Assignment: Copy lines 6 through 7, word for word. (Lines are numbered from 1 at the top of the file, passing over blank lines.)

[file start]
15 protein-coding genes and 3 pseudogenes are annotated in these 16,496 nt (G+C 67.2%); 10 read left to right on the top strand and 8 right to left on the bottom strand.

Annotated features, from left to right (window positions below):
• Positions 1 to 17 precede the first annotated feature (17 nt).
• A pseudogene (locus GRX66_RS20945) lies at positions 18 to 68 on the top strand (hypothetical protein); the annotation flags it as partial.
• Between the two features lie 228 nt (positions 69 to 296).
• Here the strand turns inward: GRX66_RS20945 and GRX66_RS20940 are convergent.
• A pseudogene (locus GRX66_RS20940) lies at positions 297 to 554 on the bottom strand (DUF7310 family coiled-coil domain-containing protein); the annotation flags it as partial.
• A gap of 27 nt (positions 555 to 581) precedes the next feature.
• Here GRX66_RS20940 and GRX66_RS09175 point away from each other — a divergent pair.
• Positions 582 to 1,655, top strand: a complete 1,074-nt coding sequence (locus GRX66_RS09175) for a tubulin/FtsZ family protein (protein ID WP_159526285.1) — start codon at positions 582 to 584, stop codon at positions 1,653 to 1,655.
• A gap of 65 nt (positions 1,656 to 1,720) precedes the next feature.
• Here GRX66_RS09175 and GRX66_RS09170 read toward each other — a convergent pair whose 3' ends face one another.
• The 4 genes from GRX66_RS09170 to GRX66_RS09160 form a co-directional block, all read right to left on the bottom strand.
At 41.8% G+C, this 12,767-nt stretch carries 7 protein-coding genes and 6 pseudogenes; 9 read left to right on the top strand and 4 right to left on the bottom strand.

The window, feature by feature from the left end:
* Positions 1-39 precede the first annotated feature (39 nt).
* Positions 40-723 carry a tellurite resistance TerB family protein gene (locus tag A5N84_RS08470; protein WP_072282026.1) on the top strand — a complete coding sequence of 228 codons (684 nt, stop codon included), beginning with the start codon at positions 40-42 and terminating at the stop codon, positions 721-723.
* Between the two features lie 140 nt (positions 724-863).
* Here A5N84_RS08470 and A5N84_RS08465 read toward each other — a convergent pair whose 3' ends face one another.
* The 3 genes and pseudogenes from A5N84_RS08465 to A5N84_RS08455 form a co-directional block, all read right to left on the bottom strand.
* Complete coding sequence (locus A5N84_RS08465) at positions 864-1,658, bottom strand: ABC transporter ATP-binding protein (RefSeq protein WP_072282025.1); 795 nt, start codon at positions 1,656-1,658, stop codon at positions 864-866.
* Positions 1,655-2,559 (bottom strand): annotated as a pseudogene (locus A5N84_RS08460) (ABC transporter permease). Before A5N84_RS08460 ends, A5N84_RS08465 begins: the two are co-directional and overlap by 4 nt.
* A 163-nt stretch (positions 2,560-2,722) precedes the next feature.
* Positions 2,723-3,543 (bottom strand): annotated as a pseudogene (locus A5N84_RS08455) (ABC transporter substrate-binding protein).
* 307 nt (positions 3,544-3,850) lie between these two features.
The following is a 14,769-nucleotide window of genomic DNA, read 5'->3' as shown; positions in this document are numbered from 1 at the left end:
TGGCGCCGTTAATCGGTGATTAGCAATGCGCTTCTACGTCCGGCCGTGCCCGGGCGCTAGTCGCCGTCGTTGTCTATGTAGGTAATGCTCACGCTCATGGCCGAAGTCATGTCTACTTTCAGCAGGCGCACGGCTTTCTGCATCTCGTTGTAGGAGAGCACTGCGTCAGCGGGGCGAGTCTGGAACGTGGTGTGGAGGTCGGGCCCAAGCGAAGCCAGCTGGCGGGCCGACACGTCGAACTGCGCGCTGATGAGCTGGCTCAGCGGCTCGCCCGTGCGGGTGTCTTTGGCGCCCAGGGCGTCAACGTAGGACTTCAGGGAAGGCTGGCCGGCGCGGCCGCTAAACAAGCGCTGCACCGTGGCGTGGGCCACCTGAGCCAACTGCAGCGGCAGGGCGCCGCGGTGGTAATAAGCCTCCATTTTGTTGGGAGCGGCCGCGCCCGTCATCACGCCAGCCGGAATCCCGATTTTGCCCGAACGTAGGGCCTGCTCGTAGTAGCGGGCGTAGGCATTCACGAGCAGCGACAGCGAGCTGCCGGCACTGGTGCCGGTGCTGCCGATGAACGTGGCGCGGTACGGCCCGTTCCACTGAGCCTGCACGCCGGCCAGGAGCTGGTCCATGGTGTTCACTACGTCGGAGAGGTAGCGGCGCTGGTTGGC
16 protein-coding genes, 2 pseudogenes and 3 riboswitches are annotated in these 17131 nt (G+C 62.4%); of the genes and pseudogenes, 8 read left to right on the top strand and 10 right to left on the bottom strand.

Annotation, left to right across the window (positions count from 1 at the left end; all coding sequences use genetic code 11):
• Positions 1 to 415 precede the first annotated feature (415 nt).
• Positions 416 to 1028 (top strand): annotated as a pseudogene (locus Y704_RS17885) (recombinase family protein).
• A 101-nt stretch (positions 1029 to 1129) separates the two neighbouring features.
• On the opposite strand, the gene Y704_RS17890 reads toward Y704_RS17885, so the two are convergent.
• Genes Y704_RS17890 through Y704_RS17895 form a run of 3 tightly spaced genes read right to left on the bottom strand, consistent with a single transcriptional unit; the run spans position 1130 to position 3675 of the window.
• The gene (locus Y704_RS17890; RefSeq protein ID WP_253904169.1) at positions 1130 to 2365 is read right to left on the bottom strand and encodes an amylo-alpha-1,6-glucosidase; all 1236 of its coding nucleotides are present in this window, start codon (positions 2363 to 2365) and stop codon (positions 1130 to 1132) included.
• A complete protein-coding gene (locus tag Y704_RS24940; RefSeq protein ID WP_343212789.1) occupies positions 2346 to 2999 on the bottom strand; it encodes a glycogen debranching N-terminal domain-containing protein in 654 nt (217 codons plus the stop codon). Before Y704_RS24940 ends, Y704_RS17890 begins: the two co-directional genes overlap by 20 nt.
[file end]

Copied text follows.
• Here the strand turns inward: GRX66_RS20945 and GRX66_RS20940 are convergent.
• A pseudogene (locus GRX66_RS20940) lies at positions 297 to 554 on the bottom strand (DUF7310 family coiled-coil domain-containing protein); the annotation flags it as partial.